The common cold in children: Clinical features and diagnosis
- Diane E Pappas, MD, JD
Diane E Pappas, MD, JD
- Professor of Pediatrics
- University of Virginia School of Medicine
The common cold is an acute, self-limiting viral infection of the upper respiratory tract, involving, to variable degrees, sneezing, nasal congestion and discharge (rhinorrhea), sore throat, cough, low grade fever, headache, and malaise. It can be caused by members of several families of viruses; the most common are the more than 100 serotypes of rhinoviruses.
The common cold is the most frequent human illness. An estimated 25 million individuals seek medical care for uncomplicated upper respiratory tract infections (URI) annually in the United States [1,2]. Approximately 30 percent of these visits result in a prescription for antibiotics. Inaccurate perceptions that colds are caused by bacteria and that antibiotics improve outcome fuel the number of visits and requests for antibiotics . Infants and children are affected more often and experience more prolonged symptoms than adults. The common cold accounts for approximately 22 million missed days of school and 20 million absences from work, including parents’ time away from work while caring for ill children [2,4].
The epidemiology, clinical features, complications, and diagnosis of the common cold in children will be discussed here. The treatment and prevention of the common cold in children and the common cold in adults are discussed separately. (See "The common cold in children: Management and prevention" and "The common cold in adults: Diagnosis and clinical features" and "The common cold in adults: Treatment and prevention".)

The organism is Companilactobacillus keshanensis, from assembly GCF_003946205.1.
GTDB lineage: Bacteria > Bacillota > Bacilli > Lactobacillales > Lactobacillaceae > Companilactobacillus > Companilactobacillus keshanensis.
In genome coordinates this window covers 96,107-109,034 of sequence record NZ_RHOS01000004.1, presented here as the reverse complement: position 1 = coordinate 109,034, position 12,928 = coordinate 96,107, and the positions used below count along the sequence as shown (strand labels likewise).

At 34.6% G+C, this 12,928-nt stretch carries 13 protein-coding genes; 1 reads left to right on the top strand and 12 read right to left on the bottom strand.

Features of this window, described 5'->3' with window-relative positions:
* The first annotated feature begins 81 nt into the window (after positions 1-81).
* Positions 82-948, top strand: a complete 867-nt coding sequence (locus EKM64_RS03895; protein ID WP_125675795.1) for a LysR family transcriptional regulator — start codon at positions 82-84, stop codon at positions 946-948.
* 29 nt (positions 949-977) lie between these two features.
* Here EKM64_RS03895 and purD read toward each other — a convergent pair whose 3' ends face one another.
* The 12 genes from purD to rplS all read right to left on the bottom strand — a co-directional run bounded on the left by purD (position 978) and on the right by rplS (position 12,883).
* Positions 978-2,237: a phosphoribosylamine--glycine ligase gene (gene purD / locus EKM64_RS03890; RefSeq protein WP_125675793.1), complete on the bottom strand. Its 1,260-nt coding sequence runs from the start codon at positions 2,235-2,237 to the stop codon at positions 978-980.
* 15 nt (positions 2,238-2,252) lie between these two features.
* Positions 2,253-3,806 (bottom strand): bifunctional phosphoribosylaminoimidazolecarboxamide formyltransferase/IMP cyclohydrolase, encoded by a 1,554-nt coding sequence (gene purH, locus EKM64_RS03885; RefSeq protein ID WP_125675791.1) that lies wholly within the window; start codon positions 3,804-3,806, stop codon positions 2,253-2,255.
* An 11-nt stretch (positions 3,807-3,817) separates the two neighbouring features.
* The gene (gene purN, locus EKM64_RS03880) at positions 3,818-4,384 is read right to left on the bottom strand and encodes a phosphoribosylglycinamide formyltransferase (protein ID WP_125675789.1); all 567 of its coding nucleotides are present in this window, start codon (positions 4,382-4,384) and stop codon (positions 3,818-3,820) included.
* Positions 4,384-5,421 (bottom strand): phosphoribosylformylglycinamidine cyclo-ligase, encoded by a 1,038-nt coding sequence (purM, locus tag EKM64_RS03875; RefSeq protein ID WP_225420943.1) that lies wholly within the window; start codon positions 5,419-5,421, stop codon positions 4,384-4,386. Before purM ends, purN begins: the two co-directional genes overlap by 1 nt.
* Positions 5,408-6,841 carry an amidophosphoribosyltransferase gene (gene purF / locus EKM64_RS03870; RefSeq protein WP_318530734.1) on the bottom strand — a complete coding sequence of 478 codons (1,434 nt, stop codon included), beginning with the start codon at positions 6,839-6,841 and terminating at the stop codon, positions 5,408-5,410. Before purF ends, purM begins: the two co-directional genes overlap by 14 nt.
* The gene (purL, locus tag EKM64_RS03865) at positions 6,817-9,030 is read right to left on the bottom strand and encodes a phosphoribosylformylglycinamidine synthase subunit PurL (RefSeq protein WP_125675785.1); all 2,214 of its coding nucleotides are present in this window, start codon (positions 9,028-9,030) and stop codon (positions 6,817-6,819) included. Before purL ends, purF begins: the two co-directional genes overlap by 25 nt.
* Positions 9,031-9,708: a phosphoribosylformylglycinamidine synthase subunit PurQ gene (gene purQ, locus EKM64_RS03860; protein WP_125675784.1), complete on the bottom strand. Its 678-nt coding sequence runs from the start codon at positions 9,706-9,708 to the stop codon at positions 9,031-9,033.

The symptoms of the common cold can be caused by a variety of viruses. Rhinoviruses, which include more than 100 serotypes, cause up to 50 percent of colds in children and adults . Other common causes of colds in preschool children include respiratory syncytial virus (RSV), influenza viruses, parainfluenza viruses, and adenoviruses (table 1). (See "Epidemiology and clinical manifestations of adenovirus infection" and "Epidemiology, clinical manifestations, and pathogenesis of rhinovirus infections" and "Seasonal influenza in children: Clinical features and diagnosis", section on 'Clinical features' and "Parainfluenza viruses in children", section on 'Clinical presentation' and "Respiratory syncytial virus infection: Clinical features and diagnosis", section on 'Clinical manifestations'.)
Cold symptoms also can be caused by nonpolio enteroviruses (echoviruses and coxsackieviruses), coronaviruses, and human metapneumovirus [5-7]. (See "Clinical manifestations and diagnosis of enterovirus and parechovirus infections" and "Coronaviruses" and "Human metapneumovirus infections".)
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- Immune response
- Seasonal patterns
- Period of infectivity
- Incubation period
- CLINICAL FEATURES
- Frequency and duration
- Symptoms and signs
- - Overview
- - Fever
- - Nasal manifestations
- - Cough
- - Other symptoms and signs
- Middle ear abnormalities
- Radiographic features
- Acute otitis media
- Asthma exacerbation
- Lower respiratory tract disease
- Other complications
- DIFFERENTIAL DIAGNOSIS
- INFORMATION FOR PATIENTS